Art Historical and Provenance Research in a Case Study of Huangchao Liqi Tushi


  • Haoyang Zhao




Using an illustrated album of the Qing im­perial court of the eighteenth century as a case study, the article explores the specific challenges presented for provenance re­search by this type of object, as well as the reciprocal benefits of interlinking research in provenance with that of traditional art history. The Huangchao Liqi Tushi, or the Illustrations of Imperial Ritual Parapher­nalia, is an illustrated encyclopedic album of Qing imperial regulations and codes. The album discussed here was potentially looted from the Qing imperial garden, the Yuanming yuan, in 1860 by Anglo-French troops. Today, seven public institutions across the world are known to hold pages of the coloured version of the HCLQTS. In Europe, the V&A, the National Museum of Scotland, the National Museum of Ireland, and the British Library all have incomplete sections of the HCLQTS in their collections. In North America, the Mactaggart Collec­tion of the University of Alberta Museums also holds an incomplete section. As re­search on this project is ongoing, a com­prehensive report on the album’s prove­nance will not yet be outlined. Instead, the author shares his experience on how disre­garded marks on the back of each page, together with the materials typically cate­gorised as art historical, provided essential support for provenance investigation in a case where limited records were available.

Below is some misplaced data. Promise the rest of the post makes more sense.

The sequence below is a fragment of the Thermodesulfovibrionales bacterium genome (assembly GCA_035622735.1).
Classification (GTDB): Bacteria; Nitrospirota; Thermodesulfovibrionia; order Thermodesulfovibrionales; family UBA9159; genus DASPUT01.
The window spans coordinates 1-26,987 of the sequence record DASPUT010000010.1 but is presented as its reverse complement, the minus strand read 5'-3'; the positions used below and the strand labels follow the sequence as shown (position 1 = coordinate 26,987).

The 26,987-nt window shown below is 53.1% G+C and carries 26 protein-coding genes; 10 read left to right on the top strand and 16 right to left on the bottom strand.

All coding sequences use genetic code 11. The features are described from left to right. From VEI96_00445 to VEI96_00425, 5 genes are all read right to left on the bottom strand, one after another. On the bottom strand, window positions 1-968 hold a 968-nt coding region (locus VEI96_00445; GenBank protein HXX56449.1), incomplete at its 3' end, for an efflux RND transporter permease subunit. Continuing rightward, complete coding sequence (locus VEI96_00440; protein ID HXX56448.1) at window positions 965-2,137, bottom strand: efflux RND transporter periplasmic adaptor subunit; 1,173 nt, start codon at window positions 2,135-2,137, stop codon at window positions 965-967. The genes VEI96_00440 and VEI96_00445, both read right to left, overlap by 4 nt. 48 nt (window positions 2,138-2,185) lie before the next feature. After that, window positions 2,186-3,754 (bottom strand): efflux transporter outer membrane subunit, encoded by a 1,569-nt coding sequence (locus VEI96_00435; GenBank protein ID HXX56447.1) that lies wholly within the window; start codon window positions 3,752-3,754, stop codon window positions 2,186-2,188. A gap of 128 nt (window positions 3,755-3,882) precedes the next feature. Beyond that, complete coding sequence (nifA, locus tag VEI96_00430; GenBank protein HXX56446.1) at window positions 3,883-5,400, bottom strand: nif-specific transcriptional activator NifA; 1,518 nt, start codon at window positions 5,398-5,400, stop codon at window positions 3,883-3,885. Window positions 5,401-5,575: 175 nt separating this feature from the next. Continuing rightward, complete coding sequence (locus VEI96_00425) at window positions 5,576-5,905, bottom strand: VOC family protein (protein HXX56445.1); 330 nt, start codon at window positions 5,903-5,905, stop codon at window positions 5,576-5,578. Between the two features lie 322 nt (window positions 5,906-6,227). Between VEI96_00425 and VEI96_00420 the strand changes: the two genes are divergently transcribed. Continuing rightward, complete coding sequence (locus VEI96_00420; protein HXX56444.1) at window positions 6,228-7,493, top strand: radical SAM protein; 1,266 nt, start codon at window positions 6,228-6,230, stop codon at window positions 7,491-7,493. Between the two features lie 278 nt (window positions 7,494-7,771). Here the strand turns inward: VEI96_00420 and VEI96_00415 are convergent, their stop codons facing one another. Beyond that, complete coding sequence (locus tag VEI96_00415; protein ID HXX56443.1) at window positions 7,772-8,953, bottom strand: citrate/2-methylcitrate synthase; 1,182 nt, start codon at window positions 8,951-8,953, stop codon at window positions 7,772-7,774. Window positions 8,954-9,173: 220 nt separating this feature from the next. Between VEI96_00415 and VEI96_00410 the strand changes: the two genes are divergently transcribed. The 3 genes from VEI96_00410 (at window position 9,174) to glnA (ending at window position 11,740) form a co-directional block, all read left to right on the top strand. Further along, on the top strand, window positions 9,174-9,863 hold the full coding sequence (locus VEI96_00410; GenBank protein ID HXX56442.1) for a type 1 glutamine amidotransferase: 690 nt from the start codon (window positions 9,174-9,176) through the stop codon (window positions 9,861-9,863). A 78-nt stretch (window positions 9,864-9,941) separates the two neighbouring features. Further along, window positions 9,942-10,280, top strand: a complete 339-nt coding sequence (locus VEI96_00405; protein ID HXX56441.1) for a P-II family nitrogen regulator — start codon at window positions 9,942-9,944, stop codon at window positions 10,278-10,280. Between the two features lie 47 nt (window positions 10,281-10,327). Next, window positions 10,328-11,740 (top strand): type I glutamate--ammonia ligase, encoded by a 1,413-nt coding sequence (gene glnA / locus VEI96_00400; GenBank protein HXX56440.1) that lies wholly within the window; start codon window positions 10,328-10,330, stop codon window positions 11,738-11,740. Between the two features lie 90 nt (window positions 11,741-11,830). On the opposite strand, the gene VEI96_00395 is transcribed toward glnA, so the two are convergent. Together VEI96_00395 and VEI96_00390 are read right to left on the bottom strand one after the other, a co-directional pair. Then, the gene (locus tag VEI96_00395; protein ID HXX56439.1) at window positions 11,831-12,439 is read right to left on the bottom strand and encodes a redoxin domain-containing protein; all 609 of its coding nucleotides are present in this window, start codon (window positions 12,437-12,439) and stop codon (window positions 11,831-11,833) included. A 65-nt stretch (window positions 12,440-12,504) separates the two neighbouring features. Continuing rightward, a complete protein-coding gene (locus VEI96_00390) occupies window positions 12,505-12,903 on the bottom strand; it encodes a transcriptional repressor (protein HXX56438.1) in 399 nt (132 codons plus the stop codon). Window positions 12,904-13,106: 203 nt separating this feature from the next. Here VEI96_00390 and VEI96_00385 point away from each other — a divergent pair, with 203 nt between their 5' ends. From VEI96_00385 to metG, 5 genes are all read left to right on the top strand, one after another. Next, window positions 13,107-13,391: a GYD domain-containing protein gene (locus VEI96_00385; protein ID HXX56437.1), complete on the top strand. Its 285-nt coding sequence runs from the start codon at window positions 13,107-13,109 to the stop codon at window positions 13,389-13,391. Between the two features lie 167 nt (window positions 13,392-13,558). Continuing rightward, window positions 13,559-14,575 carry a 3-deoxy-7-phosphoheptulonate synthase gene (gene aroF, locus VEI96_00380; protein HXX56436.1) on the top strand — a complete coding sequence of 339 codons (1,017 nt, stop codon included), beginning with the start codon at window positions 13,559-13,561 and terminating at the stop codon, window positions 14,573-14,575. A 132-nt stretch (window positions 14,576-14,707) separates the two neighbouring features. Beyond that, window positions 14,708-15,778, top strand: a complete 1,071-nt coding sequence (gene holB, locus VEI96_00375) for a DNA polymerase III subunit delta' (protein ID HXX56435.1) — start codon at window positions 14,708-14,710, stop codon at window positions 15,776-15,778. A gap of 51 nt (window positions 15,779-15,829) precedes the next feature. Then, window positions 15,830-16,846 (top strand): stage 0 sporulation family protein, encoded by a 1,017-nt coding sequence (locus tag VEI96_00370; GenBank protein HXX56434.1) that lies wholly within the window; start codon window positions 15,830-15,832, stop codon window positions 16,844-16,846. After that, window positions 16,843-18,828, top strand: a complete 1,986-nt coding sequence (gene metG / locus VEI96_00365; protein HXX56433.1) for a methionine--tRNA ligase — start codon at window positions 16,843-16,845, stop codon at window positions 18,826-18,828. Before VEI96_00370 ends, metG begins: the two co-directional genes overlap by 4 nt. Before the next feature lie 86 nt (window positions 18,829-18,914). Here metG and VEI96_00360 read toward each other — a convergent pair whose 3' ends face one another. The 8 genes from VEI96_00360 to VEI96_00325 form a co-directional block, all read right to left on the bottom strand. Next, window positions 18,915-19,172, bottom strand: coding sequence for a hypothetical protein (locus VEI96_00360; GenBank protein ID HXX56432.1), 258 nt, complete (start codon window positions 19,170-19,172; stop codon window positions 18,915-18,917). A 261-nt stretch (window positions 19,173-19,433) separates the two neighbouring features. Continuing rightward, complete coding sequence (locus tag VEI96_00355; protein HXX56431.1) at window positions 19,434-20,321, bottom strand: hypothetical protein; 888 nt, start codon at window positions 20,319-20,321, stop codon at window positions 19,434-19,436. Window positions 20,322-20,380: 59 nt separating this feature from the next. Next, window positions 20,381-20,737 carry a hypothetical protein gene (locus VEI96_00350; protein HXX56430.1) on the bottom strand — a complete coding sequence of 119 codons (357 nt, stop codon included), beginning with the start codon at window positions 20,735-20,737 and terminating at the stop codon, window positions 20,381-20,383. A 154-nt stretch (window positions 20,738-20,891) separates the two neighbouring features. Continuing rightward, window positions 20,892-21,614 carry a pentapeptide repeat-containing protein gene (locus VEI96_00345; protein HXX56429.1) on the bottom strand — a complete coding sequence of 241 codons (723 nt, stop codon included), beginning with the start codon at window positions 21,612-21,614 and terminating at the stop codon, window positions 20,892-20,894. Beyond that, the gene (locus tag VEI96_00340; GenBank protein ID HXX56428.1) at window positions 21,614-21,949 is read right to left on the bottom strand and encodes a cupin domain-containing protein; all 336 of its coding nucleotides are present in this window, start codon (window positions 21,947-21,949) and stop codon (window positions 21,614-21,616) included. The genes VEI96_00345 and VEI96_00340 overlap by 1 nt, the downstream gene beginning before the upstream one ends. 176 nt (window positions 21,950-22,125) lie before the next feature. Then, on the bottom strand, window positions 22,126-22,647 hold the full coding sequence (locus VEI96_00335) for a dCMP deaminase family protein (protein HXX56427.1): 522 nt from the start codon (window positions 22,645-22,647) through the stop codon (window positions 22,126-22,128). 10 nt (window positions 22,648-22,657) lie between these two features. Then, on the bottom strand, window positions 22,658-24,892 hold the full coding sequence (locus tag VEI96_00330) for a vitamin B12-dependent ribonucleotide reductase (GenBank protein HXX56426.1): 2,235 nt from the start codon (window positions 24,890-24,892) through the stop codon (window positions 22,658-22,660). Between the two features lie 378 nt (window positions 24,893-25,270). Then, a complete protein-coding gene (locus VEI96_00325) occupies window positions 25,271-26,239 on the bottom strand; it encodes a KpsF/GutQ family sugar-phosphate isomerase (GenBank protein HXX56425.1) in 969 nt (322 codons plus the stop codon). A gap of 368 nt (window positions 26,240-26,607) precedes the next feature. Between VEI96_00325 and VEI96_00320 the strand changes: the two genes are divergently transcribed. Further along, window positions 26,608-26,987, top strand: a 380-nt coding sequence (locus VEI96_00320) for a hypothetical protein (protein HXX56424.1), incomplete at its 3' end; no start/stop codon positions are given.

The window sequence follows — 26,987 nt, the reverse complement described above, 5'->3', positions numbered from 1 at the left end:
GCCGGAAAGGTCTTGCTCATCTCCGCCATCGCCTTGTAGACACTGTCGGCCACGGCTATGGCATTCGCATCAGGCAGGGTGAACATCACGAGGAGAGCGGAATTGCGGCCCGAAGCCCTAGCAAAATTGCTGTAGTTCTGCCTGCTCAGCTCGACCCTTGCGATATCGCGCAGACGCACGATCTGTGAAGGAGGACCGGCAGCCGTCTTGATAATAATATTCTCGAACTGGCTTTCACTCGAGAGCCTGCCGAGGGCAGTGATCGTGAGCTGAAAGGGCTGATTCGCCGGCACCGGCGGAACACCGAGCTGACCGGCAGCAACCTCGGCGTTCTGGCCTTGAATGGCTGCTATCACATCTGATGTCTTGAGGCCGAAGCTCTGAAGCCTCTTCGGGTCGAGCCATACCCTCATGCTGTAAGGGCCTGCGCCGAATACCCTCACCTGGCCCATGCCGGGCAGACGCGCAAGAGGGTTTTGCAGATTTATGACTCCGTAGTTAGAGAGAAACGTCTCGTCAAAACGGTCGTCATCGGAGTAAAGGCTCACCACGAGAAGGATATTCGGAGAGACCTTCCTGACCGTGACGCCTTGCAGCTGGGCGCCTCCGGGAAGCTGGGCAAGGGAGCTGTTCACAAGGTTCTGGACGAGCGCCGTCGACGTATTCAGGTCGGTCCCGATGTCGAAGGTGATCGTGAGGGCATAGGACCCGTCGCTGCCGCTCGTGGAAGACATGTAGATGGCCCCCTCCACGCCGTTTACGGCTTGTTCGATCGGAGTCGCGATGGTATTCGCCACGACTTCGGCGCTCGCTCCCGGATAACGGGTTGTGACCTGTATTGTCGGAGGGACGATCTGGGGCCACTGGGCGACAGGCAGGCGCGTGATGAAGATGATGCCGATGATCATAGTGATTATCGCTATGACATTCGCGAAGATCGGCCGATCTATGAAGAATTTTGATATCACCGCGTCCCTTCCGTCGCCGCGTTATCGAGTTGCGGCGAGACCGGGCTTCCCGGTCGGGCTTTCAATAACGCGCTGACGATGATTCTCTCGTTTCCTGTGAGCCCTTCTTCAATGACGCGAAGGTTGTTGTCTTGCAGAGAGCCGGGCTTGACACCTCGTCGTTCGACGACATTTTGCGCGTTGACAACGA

How to Cite

Zhao, H. (2020). Art Historical and Provenance Research in a Case Study of Huangchao Liqi Tushi. Journal for Art Market Studies, 4(2).